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For Immediate Release, March 7, 2013

Contact:   Jonathan Evans, Center for Biological Diversity, (415) 436-9682 x 318
Lisa Owens Viani, Raptors Are The Solution, (510) 549-2963

Maker of Deadly Rat Poison Challenges Common-sense Protections for Children, Pets, Wildlife

SAN FRANCISCO— The makers of d-CON have filed a formal challenge to a proposal by the Environmental Protection Agency to limit the sale of rat poison without tamper-resistant packaging to avoid unintentional poisonings of children, pets and wildlife. Each year up to 10,000 children are accidentally exposed to rat poison in their homes. Reckitt Benckiser — the d-CON parent company — will still be allowed to sell rat poison without tamper-resistant packaging while it challenges the EPA’s proposal.

“It is outrageous that d-CON is fighting even the smallest steps to prevent poisoning our families and wildlife,” said Jonathan Evans, toxics and endangered species campaign director at the Center for Biological Diversity. “Corporate profiteering from the reckless use of rat poison must stop.”

The makers of d-CON rat poison have continually fought the EPA to limit tamper-resistant packaging and keep super-toxic rat poisons on the shelves.  EPA initially proposed protections for children and pets from rat poisons as early as 1998, but withdrew that proposal in the face of industry opposition. Ten years later EPA moved forward with restrictions that were subsequently challenged by Reckitt Benckiser, forcing the EPA to issue a new regulation earlier this year.

Conservation groups have called on retailers to stop selling d-CON products that EPA has labeled too hazardous for public use. Reckitt Benckiser is the parent company for a range of other consumer products including French’s mustard, Clearasil, Durex, Woolite and Lysol.   

EPA’s order targets consumer rat poisons used in homes that do not contain tamper-resistant packaging such as loose baits, pastes or blocks. The restrictions will still allow the sale of the rat poisons if they are purchased in bulk at agricultural supply stores, used by professionally licensed applicators or are used outdoors in tamper-resistant packaging.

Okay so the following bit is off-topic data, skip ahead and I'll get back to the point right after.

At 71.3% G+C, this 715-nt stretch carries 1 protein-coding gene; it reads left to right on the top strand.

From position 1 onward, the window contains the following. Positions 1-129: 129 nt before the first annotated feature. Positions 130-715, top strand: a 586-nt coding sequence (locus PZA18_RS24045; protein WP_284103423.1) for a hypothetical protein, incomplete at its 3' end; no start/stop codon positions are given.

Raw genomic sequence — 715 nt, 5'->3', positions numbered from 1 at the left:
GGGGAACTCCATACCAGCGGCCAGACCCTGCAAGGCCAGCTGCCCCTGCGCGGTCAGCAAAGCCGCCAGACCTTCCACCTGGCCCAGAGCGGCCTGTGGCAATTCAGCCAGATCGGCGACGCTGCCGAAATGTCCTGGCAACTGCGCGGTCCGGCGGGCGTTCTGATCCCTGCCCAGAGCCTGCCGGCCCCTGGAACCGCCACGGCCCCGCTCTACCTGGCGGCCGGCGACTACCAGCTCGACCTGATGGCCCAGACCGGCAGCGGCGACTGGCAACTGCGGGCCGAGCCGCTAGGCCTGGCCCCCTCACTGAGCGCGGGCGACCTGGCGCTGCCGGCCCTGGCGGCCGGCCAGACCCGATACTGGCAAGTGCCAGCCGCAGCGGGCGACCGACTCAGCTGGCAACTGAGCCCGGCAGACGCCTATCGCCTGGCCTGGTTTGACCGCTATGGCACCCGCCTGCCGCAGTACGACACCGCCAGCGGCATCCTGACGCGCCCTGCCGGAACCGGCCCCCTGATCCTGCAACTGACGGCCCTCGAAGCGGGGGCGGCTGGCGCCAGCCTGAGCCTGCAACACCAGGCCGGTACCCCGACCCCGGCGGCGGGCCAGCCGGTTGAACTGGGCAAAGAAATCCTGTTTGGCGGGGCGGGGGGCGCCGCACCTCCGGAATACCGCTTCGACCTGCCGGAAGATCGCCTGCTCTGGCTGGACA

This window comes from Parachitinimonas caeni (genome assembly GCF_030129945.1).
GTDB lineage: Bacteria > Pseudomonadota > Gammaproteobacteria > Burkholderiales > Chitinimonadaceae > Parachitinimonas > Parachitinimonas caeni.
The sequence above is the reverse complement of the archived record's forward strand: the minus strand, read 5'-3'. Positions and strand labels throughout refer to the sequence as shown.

"It is appalling that Reckitt Benckiser is fighting even the simplest measures to protect children and pets by tamper-proofing their packaging,” said Lisa Owens Viani from Raptors are the Solution. “Meanwhile, birds of prey and other wildlife continue to die, thanks to Reckitt Benckiser's greed."

Safe alternatives exist to address rodent outbreaks in homes and rural areas. Effective measures include rodent-proofing of homes and farms by sealing cracks and crevices and eliminating food sources; providing owl boxes to encourage natural predation; and utilizing traps that don’t involve these highly toxic chemicals.

Anticoagulant rodenticides interfere with blood clotting, resulting in uncontrollable bleeding that leads to death. Second-generation anticoagulants — also known as “super toxic” rat poisons — are especially hazardous and persist for a long time in body tissues. These slow-acting poisons are often eaten for several days by rats and mice, causing the toxins to accumulate at many times the lethal dose in their tissues. Predators or scavengers like hawks, owls, foxes and mountain lions that feed on poisoned rodents are then also poisoned. Even in remote areas, research has revealed unacceptably high levels of poison in an endangered forest predator, the Pacific fisher: 75 percent of fishers tested showed rodenticide contamination.

The EPA’s action to restrict some poisons was initiated more than 12 years ago when it first proposed adding bittering agents and dyes to deter children from eating rat poison. In the face of industry pressure, the EPA withdrew that requirement in 2001. The agency again issued a risk-mitigation decision in 2008 urging companies to voluntarily remove the worst products from the market. The makers of d-CON challenged the obligation to comply with voluntary measures, which led to the current cancellation order.

Click here to learn more about the dangers of rodenticides.

The Center for Biological Diversity is a national, nonprofit conservation organization with more than 500,000 members and online activists dedicated to the protection of endangered species and wild places.

Raptors Are The Solution is a national alliance working to educate the public about non-target poisoning from rodenticides — and safer alternatives.

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